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Investment and Panama Canal Expansion Delays

In late 2012 we wrote that

seldom has a major construction project had such as wide ranging effect on investment opportunity as the Panama Canal expansion. Panama investment and the Panama Canal expansion are easy to understand. But there are wider ranging connections to investment and the Panama Canal expansion up and down the Atlantic coast of the Americas. Shipping experts expect to see substantial and permanent changes in shipping patterns and trade once the “third lane” addition of substantially larger locks and widened shipping channels is completed in 2015. Whether your interest is to invest in middle class growth in Latin America or a resurging North American economy a close look at the Panama Canal expansion will be useful.

Today we want to look at investment and Panama Canal Expansion delays. A consortium of Spanish, Italian and Panamanian companies won the bid to build the new locks for the Panama Canal with a bid that was a billion dollars lower than that of the next higher bidder. That bidder, led by Bechtel, was quoted as saying that the consortium that won the bid could not pour the cement for $3 billion while they bid the entire project for $3.25 billion. Today the chickens have come home to roost as the Spanish led consortium is asking for $1.6 billion extra to continue the project and use of European Union negotiators to arbitrate. The Panama Canal Authority notes that the contract has provisions for contract disputes and none of those provisions include bringing in a third party! As the Panama Canal Authority re-negotiates with the consortium we concern ourselves with investment and Panama Canal Expansion delays. The project was originally to be finished in 2014. Then 2015 became the end date and now it may be much later.

The Panama Canal

The United States built the Panama Canal and used it as a military asset. When Panama took over the operation of the canal at the very end of 1999 it upgraded the canal for commercial shipping and ran the canal for a profit. Today the canal pays a billion dollars a year directly into the Panama treasury and is the center piece of ports, container terminals, and the second largest free trade zone in the world. Panama decided to build a new set of locks to accommodate larger ships which is the start of our fundamental analysis of investment and the Panama Canal expansion.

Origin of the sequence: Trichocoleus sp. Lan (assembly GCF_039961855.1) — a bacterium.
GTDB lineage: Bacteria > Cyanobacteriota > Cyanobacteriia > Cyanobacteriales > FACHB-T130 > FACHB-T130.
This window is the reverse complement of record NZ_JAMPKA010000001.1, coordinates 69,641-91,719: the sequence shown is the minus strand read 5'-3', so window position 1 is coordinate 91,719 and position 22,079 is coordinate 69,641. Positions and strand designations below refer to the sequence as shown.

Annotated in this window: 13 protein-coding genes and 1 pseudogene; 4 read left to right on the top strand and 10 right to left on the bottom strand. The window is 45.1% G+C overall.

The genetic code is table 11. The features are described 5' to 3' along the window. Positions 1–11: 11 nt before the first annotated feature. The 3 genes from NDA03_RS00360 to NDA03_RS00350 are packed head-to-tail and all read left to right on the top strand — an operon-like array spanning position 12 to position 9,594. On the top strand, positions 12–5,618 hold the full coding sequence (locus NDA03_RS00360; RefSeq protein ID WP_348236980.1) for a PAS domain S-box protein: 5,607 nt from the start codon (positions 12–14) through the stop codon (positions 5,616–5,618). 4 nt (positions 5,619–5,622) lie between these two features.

Bigger Boats Will Be Able to Use the Panama Canal

The new locks will be 55 meters wide by 407 meters long. Oil and natural gas tankers will be able to ship directly through an expanded Panama Canal on their way to Asia. The ability to avoid the long trip around the southern tip of South America will make this a feasible way to profit from the larger amount of oil and gas available due to sustainable fracking technology in the USA. This is a clear case of the interrelationship of investment and Panama Canal Expansion delays. Japan has shut down its nuclear power plants and needs fossil fuels. The USA has much greater supplies and a willing buyer. Because the Spanish led consortium low balled the expansion bid and because the Canal Authority let them, losses on investment and Panama Canal Expansion delays are irrevocably intertwined. Ports along the East coasts of the Americas have been upgrading facilities in order to receive large vessels. These investments will have to wait to bear fruit due to a possible work stoppage in Panama.

Panama Canal Expansion Lock

Panama Canal Lock courtesy – Canal Authority

Not Now but Eventually

Investment and Panama Canal Expansion delays are the focus of today. However, Panama still falls within our Three Good Offshore Investment Ideas. With time Panama and its local economy will be a direct beneficiary of the expansion. It may simply take another year or two.

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